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15 results for Camden County--History
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Record #:
11702
Abstract:
Host of the 1725 General Assembly and home to one of the earliest Native American reservations in the United States, Camden County has a sundry past. Containing one of the oldest settlements in North Carolina, Old Trap, Camden County was once visited by President James Monroe. Beleaguered with a slave insurrection in 1802, and containing the presence of both Baptists and Methodists, Camden County is also known for the town of South Mills.\r\n
Source:
The State (NoCar F 251 S77), Vol. 32 Issue 9, Sept 1964, p9, 15-16, il
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Record #:
11700
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Abstract:
Formed in 1777 as the smallest county in North Carolina, Camden exudes a history that includes agriculture, industry, and a booming economy shut down by the establishment of Elizabeth City. Once a part of Pasquotank County, Camden played a role in constructing the Dismal Swamp Canal. Bitterly divided during the Civil War, Camden revitalized slowly by constructing a new courthouse, diversifying agricultural production, and constructing better roads.
Source:
The State (NoCar F 251 S77), Vol. 32 Issue 9, Sept 1964, p10-11, 22-24, il
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Record #:
11893
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Abstract:
Tarrants recounts the history of the Camden County jail.
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Record #:
18449
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Continuing his travels around the state, Goerch describes the things of interest he found in Camden County. The county was formed in 1777. The Dismal Swamp Canal traverses the county, and the Inland Waterway links the waters of Virginia and North Carolina. The first Baptist Church in the state was organized in the state.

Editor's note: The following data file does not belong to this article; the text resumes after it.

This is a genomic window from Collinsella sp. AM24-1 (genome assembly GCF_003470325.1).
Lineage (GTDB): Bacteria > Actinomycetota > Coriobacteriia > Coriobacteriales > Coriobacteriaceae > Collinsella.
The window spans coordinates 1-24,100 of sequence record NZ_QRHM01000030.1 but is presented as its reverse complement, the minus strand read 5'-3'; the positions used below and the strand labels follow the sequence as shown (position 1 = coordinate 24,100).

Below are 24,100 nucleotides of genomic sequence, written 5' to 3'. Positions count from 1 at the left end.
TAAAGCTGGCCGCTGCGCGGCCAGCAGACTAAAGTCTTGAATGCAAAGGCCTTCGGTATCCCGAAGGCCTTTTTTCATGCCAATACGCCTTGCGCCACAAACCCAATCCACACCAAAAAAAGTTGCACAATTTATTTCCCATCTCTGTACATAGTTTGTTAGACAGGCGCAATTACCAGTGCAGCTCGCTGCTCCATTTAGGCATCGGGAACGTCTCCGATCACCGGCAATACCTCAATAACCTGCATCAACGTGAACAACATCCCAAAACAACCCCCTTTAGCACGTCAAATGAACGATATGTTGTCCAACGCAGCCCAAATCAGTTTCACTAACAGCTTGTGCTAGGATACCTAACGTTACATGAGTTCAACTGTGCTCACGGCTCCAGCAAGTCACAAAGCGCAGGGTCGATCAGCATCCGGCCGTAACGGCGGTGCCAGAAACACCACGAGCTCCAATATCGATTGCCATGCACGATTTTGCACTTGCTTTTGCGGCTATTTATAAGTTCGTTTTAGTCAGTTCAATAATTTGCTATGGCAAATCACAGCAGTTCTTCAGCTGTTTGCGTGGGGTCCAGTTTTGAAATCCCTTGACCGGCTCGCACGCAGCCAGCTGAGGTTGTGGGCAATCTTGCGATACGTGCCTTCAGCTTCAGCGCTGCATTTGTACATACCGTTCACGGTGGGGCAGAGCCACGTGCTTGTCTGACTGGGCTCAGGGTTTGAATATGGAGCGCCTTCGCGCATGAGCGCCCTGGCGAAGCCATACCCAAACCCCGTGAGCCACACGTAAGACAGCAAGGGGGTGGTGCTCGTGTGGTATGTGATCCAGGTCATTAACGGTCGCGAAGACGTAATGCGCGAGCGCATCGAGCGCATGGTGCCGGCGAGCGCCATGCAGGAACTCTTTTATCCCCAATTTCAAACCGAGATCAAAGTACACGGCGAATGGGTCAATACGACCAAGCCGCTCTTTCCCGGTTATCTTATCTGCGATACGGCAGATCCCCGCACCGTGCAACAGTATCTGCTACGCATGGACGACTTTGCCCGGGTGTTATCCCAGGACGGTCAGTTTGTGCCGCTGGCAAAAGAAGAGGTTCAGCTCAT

Source:
The State (NoCar F 251 S77), Vol. 9 Issue 26, Nov 1941, p1-2, 19-20, il
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Record #:
37202
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Abstract:
Article about the formation of NC government under an oak tree on the Pasquotank River, Culpepper’s Rebellion, Indian War and the formation of Camden County, NC.
Record #:
37537
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Abstract:
Announcement of the re-enactment of the battle in Camden County, NC.
Record #:
37588
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The story when President James Monroe came to Camden County to view the Dismal Swamp Canal and stayed at the home of Enoch Sawyer.
Record #:
37599
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This article details the battles Gen. Isaac Gregory fought in.
Record #:
37634
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Abstract:
Taken from an article of the printed tax list.
Record #:
38012
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A history of the Wade’s Point Lighthouse (1859-1955) and a small article naming Joseph Mercer as the last keeper of Wade’s Point Lighthouse.
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Record #:
38006
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A small portion of the Camden County Tax List 1782
Record #:
39012
Author(s):
Abstract:
The author of this article tells the story of how two sisters, Elizabeth and Sarah McPherson, were daughters of Willie McPherson (1775-1835), the wealthiest man in Camden County. Elizabeth married Dr. Francis Newby Mullen and Sarah married Dennis Dozier Ferebee, they both building large columned homes less than one hundred feet apart. By 1860, Ferebee was the richest man in the county and Mullen was the second richest. When the question of Secession came in 1861, Ferebee was against it and Mullen was for it. Circumstances lead to a duel between the brother-in-laws. The duel was called off by Mullen at the last moment and the brother-in-laws never spoke directly to each other again.